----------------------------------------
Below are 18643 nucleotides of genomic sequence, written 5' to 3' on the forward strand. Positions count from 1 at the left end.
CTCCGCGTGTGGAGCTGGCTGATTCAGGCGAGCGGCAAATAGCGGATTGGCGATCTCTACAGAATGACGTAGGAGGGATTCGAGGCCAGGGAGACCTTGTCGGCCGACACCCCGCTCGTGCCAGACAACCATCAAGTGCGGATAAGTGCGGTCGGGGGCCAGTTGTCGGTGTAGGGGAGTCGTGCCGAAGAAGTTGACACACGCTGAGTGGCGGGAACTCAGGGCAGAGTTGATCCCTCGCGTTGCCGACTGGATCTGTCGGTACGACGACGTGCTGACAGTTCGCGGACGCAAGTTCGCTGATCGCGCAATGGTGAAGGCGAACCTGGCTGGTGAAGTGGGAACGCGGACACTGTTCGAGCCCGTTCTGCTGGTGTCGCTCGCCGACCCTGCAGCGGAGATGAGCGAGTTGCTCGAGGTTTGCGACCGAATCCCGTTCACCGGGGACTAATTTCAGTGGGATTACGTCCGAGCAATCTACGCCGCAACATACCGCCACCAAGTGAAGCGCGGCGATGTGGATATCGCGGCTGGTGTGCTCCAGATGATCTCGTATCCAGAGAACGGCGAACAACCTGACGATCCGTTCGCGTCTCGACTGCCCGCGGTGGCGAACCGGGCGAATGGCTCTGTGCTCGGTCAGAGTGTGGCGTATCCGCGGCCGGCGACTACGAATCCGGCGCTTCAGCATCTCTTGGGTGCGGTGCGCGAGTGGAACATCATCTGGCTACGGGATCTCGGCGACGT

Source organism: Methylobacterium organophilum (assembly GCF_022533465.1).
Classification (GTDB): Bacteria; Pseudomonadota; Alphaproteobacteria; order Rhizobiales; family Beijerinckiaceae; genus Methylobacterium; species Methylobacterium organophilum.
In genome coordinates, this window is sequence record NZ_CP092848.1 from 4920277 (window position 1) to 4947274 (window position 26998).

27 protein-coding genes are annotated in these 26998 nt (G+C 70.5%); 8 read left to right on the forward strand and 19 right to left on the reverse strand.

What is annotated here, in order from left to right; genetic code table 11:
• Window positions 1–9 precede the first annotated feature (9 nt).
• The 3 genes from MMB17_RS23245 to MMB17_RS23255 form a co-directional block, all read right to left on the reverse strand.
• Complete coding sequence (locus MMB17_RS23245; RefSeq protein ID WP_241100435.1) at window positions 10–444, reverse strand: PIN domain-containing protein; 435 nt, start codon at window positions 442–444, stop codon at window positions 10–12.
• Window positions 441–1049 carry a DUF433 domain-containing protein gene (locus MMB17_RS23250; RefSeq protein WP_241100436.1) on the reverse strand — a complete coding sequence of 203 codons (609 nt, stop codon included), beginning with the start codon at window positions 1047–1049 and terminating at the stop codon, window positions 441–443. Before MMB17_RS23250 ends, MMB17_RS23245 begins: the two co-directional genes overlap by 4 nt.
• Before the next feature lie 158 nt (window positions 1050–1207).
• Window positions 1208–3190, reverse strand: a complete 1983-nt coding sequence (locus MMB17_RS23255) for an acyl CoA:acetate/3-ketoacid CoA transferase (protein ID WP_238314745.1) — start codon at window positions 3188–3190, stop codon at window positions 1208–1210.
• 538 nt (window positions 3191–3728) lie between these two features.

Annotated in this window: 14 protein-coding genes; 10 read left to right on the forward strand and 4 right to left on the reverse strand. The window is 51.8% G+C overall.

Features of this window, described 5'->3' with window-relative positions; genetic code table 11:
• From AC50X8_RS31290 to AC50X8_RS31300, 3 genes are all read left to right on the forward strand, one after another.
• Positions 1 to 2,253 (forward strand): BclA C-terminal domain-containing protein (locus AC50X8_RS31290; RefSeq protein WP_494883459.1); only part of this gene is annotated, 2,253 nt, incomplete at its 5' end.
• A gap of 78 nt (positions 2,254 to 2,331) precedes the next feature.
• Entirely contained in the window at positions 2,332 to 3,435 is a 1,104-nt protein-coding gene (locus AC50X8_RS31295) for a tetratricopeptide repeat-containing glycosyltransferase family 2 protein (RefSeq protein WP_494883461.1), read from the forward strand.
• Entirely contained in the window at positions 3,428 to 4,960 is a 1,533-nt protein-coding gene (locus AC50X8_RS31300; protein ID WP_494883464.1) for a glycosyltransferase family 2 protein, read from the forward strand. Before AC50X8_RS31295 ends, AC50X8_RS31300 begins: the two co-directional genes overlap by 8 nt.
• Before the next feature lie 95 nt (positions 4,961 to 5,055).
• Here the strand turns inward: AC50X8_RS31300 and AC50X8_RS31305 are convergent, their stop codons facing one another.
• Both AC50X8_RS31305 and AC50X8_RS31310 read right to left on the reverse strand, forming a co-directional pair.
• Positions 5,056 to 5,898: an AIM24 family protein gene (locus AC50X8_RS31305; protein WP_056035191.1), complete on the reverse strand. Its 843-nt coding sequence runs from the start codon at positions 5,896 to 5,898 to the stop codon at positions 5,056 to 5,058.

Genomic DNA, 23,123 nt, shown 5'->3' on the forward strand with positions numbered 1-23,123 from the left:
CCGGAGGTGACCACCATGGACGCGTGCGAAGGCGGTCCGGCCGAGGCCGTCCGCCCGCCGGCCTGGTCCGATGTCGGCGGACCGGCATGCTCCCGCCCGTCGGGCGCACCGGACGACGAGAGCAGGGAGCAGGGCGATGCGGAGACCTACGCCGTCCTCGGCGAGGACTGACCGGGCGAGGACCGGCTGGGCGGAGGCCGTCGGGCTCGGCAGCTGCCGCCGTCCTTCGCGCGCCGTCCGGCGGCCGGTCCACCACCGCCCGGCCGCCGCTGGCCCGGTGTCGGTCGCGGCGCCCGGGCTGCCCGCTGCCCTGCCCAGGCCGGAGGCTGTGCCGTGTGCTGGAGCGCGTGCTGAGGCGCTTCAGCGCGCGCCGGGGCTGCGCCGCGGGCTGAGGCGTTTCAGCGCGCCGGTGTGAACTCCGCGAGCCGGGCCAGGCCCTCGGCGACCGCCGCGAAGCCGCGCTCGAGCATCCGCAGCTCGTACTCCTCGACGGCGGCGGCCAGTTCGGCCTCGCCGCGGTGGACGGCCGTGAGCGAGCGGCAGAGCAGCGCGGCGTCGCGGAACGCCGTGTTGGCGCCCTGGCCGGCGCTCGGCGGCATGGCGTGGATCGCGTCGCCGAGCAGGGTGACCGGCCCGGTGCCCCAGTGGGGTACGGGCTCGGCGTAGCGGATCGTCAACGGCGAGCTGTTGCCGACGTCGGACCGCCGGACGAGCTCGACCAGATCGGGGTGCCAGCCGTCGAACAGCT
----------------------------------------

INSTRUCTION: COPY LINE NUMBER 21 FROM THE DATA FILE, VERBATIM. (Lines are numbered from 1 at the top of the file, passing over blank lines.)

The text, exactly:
• Entirely contained in the window at positions 3,428 to 4,960 is a 1,533-nt protein-coding gene (locus AC50X8_RS31300; protein ID WP_494883464.1) for a glycosyltransferase family 2 protein, read from the forward strand. Before AC50X8_RS31295 ends, AC50X8_RS31300 begins: the two co-directional genes overlap by 8 nt.